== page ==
We elected the Coalition into government in 2013, and twice since then in both 2016 and 2019. In NSW, the Coalition has also been voted in for three consecutive terms. My interest in politics didn’t start until 2015, and I’ve only voted in two Federal elections, but there is a very clear pattern that has emerged in that time that is incredibly worrying. The media is, as usual, one of the greatest contributors to this mess.
In 2013, Tony Abbott became our Prime Minister with a message of “stability” (as opposed to Labor’s leadership battle between Rudd and Gillard) and “good economic management” (because being one of the top economies in the world after the Global Financial Crisis wasn’t good enough, apparently). Worth mentioning that in the same time period (2007-2013), the Coalition had gone through three Opposition Leaders since Howard stepped down, and we’ve had another two since. And the debt the Labor got us in (which wasn’t the end of the world) has now been tripled.
So much for the 2013 pitch.
And yet in 2016 and 2019, Australia proceeded to go and vote them back in again. Similarly, in NSW we had Mike Baird elected twice and, after he stepped down in extremely dodgy circumstances, Gladys Berejiklian managed to hold power in this year’s State election. But why is that? We see in the news – at least, in any news somewhat worth viewing – that there are scandals and corruption plaguing the political sphere almost all the time, and yet come Election Day we commit ourselves to the same damning path.
The general public appears to follow the mainstream media, however, because it is there you can predict how the elections will span out quite easily. I predicted around this time last year that Labor would likely win the 2019 Federal election, and maintained that opinion for longer than I’d like to admit. But it very quickly became evident, with all of Labor’s legitimate flaws, all the manufactured ones being spruiked by the Coalition in their campaign, and the devastatingly trash coverage by most of the media, that the polls were wrong – the Coalition was bound to win.
Regardless of their flaws, Labor would have undoubtedly been the better option. Some have criticised me – quite defensively and aggressively – for daring to criticise Labor, but every time I have to explain that I fully support Labor against the Coalition (rather pointlessly, because they don’t seem to comprehend other views). I always preference them after any minor party or Independent I deem worthwhile (also pointlessly, as I am in a safe LNP electorate), and I’ve convinced a number of people to at least vote for Labor over the Coalition, whether it’s first or as a higher preference. I digress though.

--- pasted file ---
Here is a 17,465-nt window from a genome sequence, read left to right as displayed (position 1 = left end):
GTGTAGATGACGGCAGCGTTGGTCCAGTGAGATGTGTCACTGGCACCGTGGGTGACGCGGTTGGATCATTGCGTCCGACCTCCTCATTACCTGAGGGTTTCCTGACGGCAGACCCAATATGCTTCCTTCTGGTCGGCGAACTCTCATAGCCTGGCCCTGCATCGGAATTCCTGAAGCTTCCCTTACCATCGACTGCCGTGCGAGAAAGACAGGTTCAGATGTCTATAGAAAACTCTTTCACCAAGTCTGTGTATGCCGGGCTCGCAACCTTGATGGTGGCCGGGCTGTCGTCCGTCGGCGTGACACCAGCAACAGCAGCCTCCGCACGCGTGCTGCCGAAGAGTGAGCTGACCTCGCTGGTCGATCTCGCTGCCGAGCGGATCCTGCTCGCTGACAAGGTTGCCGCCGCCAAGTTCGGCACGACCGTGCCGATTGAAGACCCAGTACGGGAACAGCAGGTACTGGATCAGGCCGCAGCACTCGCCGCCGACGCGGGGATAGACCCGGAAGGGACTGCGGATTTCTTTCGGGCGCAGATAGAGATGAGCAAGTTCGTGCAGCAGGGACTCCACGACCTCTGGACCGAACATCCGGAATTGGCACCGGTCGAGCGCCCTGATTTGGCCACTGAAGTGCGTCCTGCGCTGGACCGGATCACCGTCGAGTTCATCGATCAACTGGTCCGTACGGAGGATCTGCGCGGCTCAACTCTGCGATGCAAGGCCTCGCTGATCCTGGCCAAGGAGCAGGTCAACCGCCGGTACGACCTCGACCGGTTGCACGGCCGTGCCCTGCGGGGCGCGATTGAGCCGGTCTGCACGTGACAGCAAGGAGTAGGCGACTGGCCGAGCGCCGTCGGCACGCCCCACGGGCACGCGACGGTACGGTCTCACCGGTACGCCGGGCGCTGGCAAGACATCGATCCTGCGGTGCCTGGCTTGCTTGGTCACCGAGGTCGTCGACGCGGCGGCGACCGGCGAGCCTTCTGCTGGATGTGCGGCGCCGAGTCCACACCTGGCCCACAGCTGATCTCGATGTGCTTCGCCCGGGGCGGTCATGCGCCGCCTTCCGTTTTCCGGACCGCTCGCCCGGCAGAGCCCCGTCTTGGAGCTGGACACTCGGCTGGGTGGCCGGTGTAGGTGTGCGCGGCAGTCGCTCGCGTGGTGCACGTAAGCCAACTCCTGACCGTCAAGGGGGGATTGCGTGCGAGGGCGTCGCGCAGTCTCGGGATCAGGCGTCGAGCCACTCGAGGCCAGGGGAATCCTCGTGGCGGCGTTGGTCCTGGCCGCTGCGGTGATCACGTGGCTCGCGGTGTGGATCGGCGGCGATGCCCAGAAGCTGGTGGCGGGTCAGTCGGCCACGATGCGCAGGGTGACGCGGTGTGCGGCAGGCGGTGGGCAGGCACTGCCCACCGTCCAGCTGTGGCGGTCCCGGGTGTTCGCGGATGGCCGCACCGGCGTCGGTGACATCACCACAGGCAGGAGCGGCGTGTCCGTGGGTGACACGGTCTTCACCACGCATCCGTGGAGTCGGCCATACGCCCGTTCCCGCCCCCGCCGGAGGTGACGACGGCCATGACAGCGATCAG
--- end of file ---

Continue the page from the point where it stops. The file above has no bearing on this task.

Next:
Labor didn’t win, which was a shock to many. If you follow the media narrative, though, it makes sense. Everyone, after the third leadership change, resulting in Scott Morrison become Prime Minister – Mr Thoughts and Prayers himself – believed that it was the end of the Coalition’s reign. They were in such disarray with so little in the way of direction for the country that only the foolish or the rich would have still been on his side.
This disunity, alongside the litany of scandals and revelations, both from the politicians themselves and the industries they support or are involved in (like banking and fossil fuels), and unpopular policy choices, like their butchering of the medevac bill and the anti-encryption bill, made them appear quite detestable in the public’s view. That is, until the weeks leading up to the election itself, where undue scrutiny was thrown at Labor and Bill Shorten for a number of relatively straightforward policies, such as their commitment (as much as it was) to environmental protection and renewable energy targets.